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Veto and Override - A Power Struggle at the Wyoming Legislature

After months of review and mammoth change, the Wyoming legislature sent Governor Mead’s budget back to him for his signature. When the governor sent it back – signed – it had more line item vetoes than ever before.

The nature of Governor Mead’s line item vetoes in the Wyoming budget bill created a couple of underlying themes. According to Governor Mead, he vetoed much in the budget where the legislature acted contrary to the separation of powers or inappropriately limited the authority of the executive branch.

The legislature had other ideas. The legislature can override the governor’s veto with a 2/3 majority in both the house and senate. The senate voted to override many of the governor’s vetoes with the two-thirds majority vote, and the House concurred on most of them.

Throughout agency budgets, the Joint Appropriations Committee (JAC) prevented agencies from sneaking some appropriated so-called “one-time” monies into their standard budget requests for the 2019/20 biennium.  Standard budget requests increase by some inflation figure every biennium making budget increases an automatic entitlement. This has created the illusion—and consequent whine—that a cut to a budget increase is a cut to a budget. Keeping spending out of a standard budget is one way to limit the growth in government spending.

Governor Mead’s vetoes started in budget footnotes – notes at the end of each agency budget. The JAC directed that some spending would not be included in the 2019/20 biennial budget request. Governor Mead’s vetoes were, according to him, because these footnotes are contrary to the governor’s recommended authority under the separation of powers.

For example:

  • The governor vetoed making a $190,000 report from the tribal liaison and governor’s office a one-time expense;
  • Governor Mead vetoed making an appropriation of $461,182 from the Capitol renovation fund to pay for two new full time positions a one-time expense in the Administration and Information department’s budget.

Governor vetoed 19 footnotes of this type. The legislature overrode all but two. This shows when the legislature wants to put the lid on the growth of government, it can.

Governor Mead made an additional 17 vetoes in agency budgets and Section 300 at the end of the budget bill. Governor Mead gave a variety of reasons for the additional agency line item vetoes but some of the vetoes in Section 300 show the desire to continue increasing the cost of government in Wyoming. As shown in the examples below, these vetoes were much more contentious.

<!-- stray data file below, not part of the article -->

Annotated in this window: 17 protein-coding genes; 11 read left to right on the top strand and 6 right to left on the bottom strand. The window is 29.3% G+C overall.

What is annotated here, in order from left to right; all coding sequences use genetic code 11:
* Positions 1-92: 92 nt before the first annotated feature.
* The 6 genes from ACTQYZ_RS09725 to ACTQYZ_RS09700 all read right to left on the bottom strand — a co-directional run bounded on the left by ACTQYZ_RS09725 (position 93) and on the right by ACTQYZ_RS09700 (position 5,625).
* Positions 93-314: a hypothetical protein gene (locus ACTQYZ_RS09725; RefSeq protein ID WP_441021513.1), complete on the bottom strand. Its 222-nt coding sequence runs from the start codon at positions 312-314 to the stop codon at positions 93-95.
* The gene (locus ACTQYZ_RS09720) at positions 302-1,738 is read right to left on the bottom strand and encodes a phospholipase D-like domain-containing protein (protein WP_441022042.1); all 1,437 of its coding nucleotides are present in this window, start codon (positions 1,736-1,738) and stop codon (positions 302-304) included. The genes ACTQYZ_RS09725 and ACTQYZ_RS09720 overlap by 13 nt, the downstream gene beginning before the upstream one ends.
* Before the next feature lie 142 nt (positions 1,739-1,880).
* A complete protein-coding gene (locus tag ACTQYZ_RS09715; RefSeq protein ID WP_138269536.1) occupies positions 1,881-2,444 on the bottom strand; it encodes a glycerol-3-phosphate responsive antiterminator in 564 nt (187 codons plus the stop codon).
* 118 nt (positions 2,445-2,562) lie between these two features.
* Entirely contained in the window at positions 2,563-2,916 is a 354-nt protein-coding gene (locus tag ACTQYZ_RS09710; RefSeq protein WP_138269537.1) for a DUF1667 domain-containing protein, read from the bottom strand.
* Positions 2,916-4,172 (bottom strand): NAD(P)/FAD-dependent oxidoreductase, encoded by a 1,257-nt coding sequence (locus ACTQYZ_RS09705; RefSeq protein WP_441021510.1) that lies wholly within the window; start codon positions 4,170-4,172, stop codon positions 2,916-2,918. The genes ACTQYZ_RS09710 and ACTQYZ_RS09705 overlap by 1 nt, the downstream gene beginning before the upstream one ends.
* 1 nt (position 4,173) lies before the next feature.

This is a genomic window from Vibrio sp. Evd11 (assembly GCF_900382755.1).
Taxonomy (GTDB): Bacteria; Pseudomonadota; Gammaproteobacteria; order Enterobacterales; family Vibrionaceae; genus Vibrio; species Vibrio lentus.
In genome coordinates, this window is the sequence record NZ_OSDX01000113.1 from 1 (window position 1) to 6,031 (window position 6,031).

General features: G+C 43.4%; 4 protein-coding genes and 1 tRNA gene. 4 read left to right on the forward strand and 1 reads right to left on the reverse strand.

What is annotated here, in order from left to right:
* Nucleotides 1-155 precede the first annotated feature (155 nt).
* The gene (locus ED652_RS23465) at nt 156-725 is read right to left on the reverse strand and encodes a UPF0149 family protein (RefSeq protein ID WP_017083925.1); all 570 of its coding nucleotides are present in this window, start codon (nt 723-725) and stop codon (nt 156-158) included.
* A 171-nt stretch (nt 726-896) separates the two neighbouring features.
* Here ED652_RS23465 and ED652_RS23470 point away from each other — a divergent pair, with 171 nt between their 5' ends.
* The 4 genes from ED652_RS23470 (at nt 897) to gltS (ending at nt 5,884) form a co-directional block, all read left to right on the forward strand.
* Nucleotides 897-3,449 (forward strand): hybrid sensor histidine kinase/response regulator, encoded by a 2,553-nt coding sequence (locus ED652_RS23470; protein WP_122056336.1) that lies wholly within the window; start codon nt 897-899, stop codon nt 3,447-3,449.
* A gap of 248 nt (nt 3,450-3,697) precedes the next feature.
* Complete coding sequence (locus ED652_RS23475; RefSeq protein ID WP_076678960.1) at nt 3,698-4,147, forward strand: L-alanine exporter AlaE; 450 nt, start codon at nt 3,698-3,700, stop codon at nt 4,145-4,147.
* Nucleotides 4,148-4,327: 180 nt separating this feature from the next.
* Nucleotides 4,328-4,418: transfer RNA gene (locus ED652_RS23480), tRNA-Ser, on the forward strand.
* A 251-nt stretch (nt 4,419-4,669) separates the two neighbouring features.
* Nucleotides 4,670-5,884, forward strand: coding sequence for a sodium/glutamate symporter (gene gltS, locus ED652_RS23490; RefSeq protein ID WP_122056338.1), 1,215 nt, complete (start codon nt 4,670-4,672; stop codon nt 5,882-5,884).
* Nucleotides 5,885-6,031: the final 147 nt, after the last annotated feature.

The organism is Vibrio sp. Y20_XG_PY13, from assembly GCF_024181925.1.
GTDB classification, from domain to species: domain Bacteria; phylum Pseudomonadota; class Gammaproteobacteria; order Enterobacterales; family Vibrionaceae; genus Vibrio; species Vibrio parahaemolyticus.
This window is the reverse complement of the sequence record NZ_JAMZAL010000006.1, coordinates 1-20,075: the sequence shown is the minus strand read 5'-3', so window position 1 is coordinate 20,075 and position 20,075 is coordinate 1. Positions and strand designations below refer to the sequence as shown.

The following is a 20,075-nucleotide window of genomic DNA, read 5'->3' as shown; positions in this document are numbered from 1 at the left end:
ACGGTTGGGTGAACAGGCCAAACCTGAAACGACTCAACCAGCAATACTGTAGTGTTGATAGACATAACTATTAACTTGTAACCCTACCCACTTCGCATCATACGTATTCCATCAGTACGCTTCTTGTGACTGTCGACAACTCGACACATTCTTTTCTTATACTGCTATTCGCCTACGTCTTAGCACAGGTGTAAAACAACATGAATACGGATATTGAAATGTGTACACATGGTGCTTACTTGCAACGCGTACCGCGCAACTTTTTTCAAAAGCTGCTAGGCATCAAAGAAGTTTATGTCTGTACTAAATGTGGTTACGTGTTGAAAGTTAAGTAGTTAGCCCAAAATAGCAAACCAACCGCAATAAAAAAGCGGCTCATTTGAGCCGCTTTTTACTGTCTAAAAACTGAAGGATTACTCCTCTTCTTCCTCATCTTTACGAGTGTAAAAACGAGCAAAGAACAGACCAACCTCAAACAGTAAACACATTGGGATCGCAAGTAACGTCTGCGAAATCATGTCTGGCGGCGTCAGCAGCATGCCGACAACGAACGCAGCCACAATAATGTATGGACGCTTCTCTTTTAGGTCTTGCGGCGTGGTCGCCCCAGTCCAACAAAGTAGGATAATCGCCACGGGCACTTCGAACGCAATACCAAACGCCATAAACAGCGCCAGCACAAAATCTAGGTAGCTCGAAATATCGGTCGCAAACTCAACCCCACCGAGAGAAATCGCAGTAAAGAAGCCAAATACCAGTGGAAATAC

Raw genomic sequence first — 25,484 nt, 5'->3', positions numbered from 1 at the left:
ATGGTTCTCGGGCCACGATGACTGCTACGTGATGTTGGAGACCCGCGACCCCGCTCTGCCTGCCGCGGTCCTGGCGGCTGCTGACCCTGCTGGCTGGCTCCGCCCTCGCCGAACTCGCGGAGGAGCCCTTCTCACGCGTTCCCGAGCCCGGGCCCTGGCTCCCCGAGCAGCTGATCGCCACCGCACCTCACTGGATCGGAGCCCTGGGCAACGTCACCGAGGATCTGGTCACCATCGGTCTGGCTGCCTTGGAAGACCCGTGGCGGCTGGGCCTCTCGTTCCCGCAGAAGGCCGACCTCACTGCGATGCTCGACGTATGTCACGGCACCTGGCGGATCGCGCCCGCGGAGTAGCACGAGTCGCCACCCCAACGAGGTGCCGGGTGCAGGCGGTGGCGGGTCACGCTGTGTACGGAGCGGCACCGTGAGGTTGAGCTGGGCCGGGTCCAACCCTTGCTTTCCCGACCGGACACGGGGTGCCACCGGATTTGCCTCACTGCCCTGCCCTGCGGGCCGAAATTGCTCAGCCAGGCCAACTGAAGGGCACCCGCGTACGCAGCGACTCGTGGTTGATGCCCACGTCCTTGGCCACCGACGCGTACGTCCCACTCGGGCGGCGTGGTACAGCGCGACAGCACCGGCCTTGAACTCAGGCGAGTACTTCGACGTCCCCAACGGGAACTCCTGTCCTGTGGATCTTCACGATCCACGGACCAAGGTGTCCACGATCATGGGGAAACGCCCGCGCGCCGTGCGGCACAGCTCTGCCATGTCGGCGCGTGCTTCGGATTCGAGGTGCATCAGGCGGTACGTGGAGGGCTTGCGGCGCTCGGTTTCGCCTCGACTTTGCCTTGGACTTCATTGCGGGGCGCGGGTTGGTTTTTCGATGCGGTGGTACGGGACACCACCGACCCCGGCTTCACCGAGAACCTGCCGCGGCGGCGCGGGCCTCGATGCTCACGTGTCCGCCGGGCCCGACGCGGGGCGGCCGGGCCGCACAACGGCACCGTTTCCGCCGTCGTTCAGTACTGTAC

• Governor Mead vetoed Section 319, which keeps the salary and benefit budget of each agency at current levels. According to Governor Mead, this provision is contrary to the separation of powers. The senate voted to override this and good thing. If an agency head wants to increase the salary of someone, he or she must make adjustments for that increase by decreasing salary spending somewhere else. This is a reform used in other jurisdictions to limit the growth of state agencies. The House upheld this override.
  • Governor Mead vetoed Section 309, to restrict the hiring of new, or renewing, any at-will employee contract position between July 1, 2016 and June 30, 2018 unless authorized by the legislature or approved by the governor. Governor Mead said it was an inappropriate limitation on the authority of the executive branch. The senate voted to override this because certain very powerful senators want At Will employees approved by the legislature. The House disagreed and this veto was upheld.
  • And Governor Mead also vetoed Section 329, salary freezes on those over $100,000 (not including benefits), as an inappropriate limit on executive authority.  The senate did not override this because according to the President of the Senate, “total dollars paid over $100,000 is relatively small but the importance of these employees is large.”

In this case, both Houses upheld the best and likely most effective reform, Section 319.

In this light, one wonders why Governor Mead didn’t veto Section 330. This section dictates a five percent reduction to 2019/20 agency budgets. Although across-the-board reductions are less effective than cutting wasteful programs, the plus here is that the JAC specifically stated that the reduction hits the 2017/18 standard budget, not the 2019/20 standard budget. This means an actual reduction to the existing budget, not a reduction to the new increased budget, like this time.

So all in all, the governor worked to reassert the authority of the executive branch and limit the power takeover by certain members of the legislature. The Senate moved decisively against the governor, and the House, for the most part, supported the Senate. Given the direction of state revenues, the legislature must show even more spending restraint in the future. Otherwise our children and grandchildren will be left with a legacy of debt and higher taxes. 


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Saturday, 23 September 2017
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